By Paul Blake - Volunteer Guide

The festival of Quinquatrus commenced, using the Roman inclusive calendar, on March 19th the 5th day after the Ides of March. However, the Festival due to a misunderstanding of the name believing it to mean 5 days not the fifth day resulted in a 5-day festival. It was the chief festival of Minerva the goddess of craftsmen, professions and the arts, but later, she is associated as a goddess of war. In Rome the first day celebrated her birthday and according to Ovid, no bloodletting or fighting occurred on that day and the following four further days were for circus and games. (Scullard, 1981. 92-94)

As the most important Roman goddess, Minerva was a highly revered, honoured, and respected figure and her image can be found on the coinage of different Roman emperors usually on the reverse side carrying an owl and a spear. Her image would have featured in jewellery and with her association with the crafts images could be found surmounted in artisans’ tools.

March is also the month of the celebration of Mars the god of war and academics have long associated the festival of Quinquatrus with Mars. In his paper “Mars the Lustral God” (1983), Vincent J Rosivach quantifies the evidence for this. The first day of Quinquatrus is a day of lustration or the right of purification. The priests of Mars, the Salii, would purify the arms and equipment of the military. Here the purification would be requested as a prayer for protection, presumably for the individual as much as his equipment. It is not unreasonable to consider Quinquatrus as being a military feast in imperial Rome.

One of the more notorious connections with Quinquatrus can be found in AD 59 when the infamous Emperor Nero conspired to assassinate his mother Agrippina. He invited her to celebrate Quinquatrus at Baiae; a resort town on the North West shore of the Gulf of Naples, where it was popular to build villas between 100BC to AD500. There are conflicting accounts as to how the assassination was undertaken, but it is believed that he tried to make it look like an accident as she wanted to avoid prosecution for plotting against her son. First, she survived the sinking of her own ship, which was captained by Nero’s friend and tutor. After swimming ashore Agrippa succumbed to Nero. He made her death look like a suicide.

At Vindolanda with its military garrison, the Feast of Quinquatrus would certainly have been an occasion when all the arms and shields were lustrated or purified. In the wider field army it is a reasonable conjecture that this purification of arms and equipment in March coincided with the commencement of the seasonal campaigns and the Mars and Minerva would have been called upon to purify the weaponry and equipment. It is hard to say whether or not here in Britannia Inferior would the required compliance to worship and feast be observed. From the Temple to Jupiter Dolichenus, a temple unusually within the fort walls, we have evidence of feasting and it is probable as they did this for this feast being a military garrison. Similarly, what might have occupied the garrison at Vindolanda for the four days of circus games? The Vindolanda archaeologists have yet to unearth an arena or physical evidence of games, but this does not rule out games and sport as there is evidence of arena at both Chesters and Caerleon and more than probably exercised at a parochial level too.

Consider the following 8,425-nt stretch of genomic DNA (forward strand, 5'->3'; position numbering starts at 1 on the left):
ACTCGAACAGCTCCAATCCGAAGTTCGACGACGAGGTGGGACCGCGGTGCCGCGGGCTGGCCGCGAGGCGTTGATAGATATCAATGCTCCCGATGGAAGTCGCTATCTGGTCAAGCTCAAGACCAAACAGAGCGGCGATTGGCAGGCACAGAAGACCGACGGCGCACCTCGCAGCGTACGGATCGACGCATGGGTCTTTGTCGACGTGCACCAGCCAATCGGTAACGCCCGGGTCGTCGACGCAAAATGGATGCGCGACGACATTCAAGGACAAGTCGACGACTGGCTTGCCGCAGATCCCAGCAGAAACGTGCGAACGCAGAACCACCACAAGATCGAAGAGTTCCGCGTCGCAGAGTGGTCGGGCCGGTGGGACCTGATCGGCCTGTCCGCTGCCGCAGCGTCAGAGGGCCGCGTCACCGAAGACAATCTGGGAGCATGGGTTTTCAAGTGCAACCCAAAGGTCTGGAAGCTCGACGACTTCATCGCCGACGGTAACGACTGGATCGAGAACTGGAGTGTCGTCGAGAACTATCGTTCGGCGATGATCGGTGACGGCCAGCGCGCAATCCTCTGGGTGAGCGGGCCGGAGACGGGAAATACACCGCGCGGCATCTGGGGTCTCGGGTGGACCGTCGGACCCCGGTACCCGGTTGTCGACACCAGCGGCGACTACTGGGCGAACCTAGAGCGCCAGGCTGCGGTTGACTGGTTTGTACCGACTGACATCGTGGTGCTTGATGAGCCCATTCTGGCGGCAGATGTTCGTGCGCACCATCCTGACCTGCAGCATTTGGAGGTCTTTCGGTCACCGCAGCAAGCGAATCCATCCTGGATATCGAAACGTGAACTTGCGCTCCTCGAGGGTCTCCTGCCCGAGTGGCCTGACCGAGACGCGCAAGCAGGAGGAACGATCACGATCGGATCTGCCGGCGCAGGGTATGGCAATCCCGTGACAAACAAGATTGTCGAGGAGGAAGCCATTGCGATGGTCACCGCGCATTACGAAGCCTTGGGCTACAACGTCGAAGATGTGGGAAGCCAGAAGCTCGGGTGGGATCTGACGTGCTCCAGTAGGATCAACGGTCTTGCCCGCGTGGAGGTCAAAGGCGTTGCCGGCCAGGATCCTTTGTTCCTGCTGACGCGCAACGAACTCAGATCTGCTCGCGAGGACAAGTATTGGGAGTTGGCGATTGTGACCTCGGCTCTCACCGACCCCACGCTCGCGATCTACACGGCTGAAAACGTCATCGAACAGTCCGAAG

Aside from gladiatorial sports in imperial Rome numerous games were popular including wrestling, boxing, running, jumping and swimming. Here at Vindolanda, we have uniquely a pair of Roman boxing gloves. Were these the prize possession of a renowned pugilist? Certainly, the practice of boxing bouts in competition has been a regular feature in sporting entertainment. Would local games actually have incorporated the display of gladiatorial skills at a non-lethal level? The gladiator glass found in the tavern at the sire may have been a presentation piece to a local champion. The exercise of arms in display and competition has encompassed the centuries and can be seen in bridge building races or gunnery races.

We know the Romans also had ball games, using filled pigs’ bladders. Could the parade ground or adjacent fields be used as a sporting site for early century AD games similar to football or rugby? In the 21st century jumpers are piled to form goal mouths for an impromptu match and you might expect few suits of auxiliary mail cuirass or cloaks may have similarly piled 2000 years ago to the same effect. Auxiliary cohorts would have trained diligently with daily drilling, arms training, hand to hand fighting a part of a daily routine. In such circumstances an area of the site may have been used as an impromptu arena where following the lustration of their arms and shields, the centuries of the cohort contested their strengths against each other in the tournament. Such a facility has yet to be located at Vindolanda but may discoveries at the site are yet to be made.

So many questions and ideas to ponder.  We hope that the answers will eventually be found to these and more with future archaeology investigation.

This blog has been written as part of our Roman Holiday Project.

Further reading:

Mars, the Lustral God - Vincent J Rosivach (JSTOR)

Wikipedia - Quinquatria/Quinquatrus

Sculard 1981